|Scientific name||Melopsittacus undulatus|
|Diet||Seeds, grains, nuts|
|Average lifespan||3–6 years (in captivity can live 15 years)|
|Size||About 20cm long from head to tail; weight of 30–40g|
The highly sociable nature of this noisy little Australian parrot species has made it extremely popular as a pet. It was first bred in captivity in the mid-1800s and has since become one of the world’s most widespread caged birds, with more than 5 million now thought to survive across the planet. The fact that it easily learns to copy human speech has helped make it particularly appealing as a pet.
In the wild, ‘budgies’ – as they’re often called – live right across mainland Australia, except for the far south-west and south-east and far north of the Northern Territory. They are seen particularly in inland areas and are nomadic, following food. But they are also migratory, moving northwards across the continent during cooler months and south when the weather warms. Wild budgies are never far from water and early European explorers were known to follow them to locate a life-saving drink in arid Australia.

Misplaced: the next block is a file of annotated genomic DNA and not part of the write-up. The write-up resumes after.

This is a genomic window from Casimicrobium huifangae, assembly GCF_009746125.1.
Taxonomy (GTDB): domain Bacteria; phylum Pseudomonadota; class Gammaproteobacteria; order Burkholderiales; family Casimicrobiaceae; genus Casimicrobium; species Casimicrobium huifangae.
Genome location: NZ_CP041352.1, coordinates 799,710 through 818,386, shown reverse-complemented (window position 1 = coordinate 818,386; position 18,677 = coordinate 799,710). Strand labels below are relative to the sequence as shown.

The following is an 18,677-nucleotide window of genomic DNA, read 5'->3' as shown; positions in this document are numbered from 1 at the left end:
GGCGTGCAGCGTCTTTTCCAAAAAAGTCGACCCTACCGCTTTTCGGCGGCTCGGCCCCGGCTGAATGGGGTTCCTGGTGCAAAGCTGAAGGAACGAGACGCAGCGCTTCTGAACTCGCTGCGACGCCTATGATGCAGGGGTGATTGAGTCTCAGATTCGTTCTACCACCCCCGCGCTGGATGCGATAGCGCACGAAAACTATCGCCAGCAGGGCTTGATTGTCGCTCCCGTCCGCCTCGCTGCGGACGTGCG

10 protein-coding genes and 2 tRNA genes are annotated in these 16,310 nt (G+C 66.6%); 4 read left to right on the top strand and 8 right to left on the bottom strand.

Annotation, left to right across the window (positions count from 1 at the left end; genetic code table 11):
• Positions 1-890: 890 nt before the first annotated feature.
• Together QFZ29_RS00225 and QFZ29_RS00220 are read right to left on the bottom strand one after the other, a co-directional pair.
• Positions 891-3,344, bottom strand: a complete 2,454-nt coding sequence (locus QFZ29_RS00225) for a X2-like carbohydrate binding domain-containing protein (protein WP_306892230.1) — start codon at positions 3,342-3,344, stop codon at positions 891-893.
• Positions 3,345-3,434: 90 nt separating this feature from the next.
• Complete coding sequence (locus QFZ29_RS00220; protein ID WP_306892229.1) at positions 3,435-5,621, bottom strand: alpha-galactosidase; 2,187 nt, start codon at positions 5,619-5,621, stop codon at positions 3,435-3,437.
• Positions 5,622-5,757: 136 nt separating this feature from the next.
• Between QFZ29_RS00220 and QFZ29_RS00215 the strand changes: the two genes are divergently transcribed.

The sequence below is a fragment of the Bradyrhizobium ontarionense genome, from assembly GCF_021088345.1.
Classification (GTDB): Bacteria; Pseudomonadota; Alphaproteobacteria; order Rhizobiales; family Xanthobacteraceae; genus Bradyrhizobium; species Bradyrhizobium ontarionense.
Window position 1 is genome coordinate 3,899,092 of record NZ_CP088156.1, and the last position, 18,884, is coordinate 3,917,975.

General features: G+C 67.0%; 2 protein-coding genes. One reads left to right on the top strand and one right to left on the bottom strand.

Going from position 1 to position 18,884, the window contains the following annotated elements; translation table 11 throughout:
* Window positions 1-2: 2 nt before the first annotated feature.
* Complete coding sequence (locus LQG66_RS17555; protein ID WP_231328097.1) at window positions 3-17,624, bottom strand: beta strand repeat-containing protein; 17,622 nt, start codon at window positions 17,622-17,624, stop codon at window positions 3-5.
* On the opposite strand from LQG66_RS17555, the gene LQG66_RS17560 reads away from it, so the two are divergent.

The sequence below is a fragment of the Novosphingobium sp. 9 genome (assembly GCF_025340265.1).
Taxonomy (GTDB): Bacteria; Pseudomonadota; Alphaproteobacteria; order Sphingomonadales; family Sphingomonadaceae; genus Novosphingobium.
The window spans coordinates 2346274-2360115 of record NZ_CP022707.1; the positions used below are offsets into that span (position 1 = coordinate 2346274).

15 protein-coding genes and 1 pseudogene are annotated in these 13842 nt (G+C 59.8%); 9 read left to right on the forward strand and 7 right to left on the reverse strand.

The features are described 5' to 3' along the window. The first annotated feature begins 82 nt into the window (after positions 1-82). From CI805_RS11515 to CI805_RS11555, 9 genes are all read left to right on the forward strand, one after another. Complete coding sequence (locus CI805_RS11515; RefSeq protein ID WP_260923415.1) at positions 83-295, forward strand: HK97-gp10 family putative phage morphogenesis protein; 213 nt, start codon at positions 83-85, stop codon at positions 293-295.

Budgies mate for life and usually live in small flocks of up to a hundred. But this is a typical ‘boom-bust’ species. When conditions are good – lots of rain leading to lots of grass seed – wild budgies breed quickly, their numbers skyrocket and huge flocks containing thousands of individuals can be seen in the Australian outback. These massive groups of small birds fly in unison, wheeling and turning as if they’re one huge organism. It’s a clever ‘safety-in-numbers’ adaptation that confuses the species’ main predators, which are eagles, falcons and other birds of prey.
Wild budgies always look very much the same, with feathers of bright yellow and green, blue cheek spots and wings marked with fine splashes of black. But in captivity, breeding has led to this species developing hundreds of plumage patterns and colour combinations, ranging from mottled shades of blue and even purple to pure white and yellow.